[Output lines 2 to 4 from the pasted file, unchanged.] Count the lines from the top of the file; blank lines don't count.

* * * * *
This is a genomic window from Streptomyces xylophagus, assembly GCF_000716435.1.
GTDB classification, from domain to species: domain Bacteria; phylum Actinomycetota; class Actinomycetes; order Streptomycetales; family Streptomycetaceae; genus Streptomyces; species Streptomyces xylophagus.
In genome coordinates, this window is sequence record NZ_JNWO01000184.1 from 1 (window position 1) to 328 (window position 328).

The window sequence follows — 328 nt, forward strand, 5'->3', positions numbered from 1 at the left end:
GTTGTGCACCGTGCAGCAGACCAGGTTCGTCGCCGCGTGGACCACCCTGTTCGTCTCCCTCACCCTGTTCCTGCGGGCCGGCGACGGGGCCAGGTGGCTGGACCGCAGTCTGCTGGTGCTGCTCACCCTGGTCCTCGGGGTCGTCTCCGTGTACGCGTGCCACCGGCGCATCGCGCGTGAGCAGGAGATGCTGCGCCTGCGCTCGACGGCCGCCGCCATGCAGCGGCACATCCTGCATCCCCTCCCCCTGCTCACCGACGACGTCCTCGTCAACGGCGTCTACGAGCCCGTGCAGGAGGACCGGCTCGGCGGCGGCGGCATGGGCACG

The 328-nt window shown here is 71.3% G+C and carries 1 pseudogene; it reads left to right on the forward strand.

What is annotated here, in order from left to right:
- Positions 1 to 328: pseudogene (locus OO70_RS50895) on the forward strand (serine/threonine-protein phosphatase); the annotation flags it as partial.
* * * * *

GTDB classification, from domain to species: domain Bacteria; phylum Actinomycetota; class Actinomycetes; order Streptomycetales; family Streptomycetaceae; genus Streptomyces; species Streptomyces xylophagus.
In genome coordinates, this window is sequence record NZ_JNWO01000184.1 from 1 (window position 1) to 328 (window position 328).

The window sequence follows — 328 nt, forward strand, 5'->3', positions numbered from 1 at the left end: